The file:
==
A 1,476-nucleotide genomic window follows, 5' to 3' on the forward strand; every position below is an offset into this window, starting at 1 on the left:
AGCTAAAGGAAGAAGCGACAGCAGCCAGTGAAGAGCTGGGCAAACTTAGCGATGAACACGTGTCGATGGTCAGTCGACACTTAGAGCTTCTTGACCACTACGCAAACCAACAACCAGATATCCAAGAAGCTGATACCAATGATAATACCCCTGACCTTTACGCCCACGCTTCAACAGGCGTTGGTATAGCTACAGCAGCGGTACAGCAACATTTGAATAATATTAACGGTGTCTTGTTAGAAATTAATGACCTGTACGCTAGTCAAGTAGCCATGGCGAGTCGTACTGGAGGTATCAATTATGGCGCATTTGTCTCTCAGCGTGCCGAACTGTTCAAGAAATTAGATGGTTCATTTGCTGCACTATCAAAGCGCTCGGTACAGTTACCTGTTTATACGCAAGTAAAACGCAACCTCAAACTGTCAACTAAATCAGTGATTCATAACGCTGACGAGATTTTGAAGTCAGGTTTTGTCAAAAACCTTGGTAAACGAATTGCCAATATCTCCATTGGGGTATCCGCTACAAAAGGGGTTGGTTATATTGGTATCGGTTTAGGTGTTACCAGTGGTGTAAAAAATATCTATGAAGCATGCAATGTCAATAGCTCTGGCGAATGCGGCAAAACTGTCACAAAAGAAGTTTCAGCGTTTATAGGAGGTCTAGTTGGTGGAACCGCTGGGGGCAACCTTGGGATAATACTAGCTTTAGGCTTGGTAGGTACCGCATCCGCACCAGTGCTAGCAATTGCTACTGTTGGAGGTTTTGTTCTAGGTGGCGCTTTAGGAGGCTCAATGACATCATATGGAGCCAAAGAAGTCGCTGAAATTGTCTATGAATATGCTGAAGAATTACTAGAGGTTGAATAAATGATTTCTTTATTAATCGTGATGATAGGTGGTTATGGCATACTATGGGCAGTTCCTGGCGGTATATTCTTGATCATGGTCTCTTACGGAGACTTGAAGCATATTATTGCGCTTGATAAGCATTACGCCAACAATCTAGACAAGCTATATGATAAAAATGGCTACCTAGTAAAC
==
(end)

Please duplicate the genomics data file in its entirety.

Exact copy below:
A 1,476-nucleotide genomic window follows, 5' to 3' on the forward strand; every position below is an offset into this window, starting at 1 on the left:
AGCTAAAGGAAGAAGCGACAGCAGCCAGTGAAGAGCTGGGCAAACTTAGCGATGAACACGTGTCGATGGTCAGTCGACACTTAGAGCTTCTTGACCACTACGCAAACCAACAACCAGATATCCAAGAAGCTGATACCAATGATAATACCCCTGACCTTTACGCCCACGCTTCAACAGGCGTTGGTATAGCTACAGCAGCGGTACAGCAACATTTGAATAATATTAACGGTGTCTTGTTAGAAATTAATGACCTGTACGCTAGTCAAGTAGCCATGGCGAGTCGTACTGGAGGTATCAATTATGGCGCATTTGTCTCTCAGCGTGCCGAACTGTTCAAGAAATTAGATGGTTCATTTGCTGCACTATCAAAGCGCTCGGTACAGTTACCTGTTTATACGCAAGTAAAACGCAACCTCAAACTGTCAACTAAATCAGTGATTCATAACGCTGACGAGATTTTGAAGTCAGGTTTTGTCAAAAACCTTGGTAAACGAATTGCCAATATCTCCATTGGGGTATCCGCTACAAAAGGGGTTGGTTATATTGGTATCGGTTTAGGTGTTACCAGTGGTGTAAAAAATATCTATGAAGCATGCAATGTCAATAGCTCTGGCGAATGCGGCAAAACTGTCACAAAAGAAGTTTCAGCGTTTATAGGAGGTCTAGTTGGTGGAACCGCTGGGGGCAACCTTGGGATAATACTAGCTTTAGGCTTGGTAGGTACCGCATCCGCACCAGTGCTAGCAATTGCTACTGTTGGAGGTTTTGTTCTAGGTGGCGCTTTAGGAGGCTCAATGACATCATATGGAGCCAAAGAAGTCGCTGAAATTGTCTATGAATATGCTGAAGAATTACTAGAGGTTGAATAAATGATTTCTTTATTAATCGTGATGATAGGTGGTTATGGCATACTATGGGCAGTTCCTGGCGGTATATTCTTGATCATGGTCTCTTACGGAGACTTGAAGCATATTATTGCGCTTGATAAGCATTACGCCAACAATCTAGACAAGCTATATGATAAAAATGGCTACCTAGTAAAC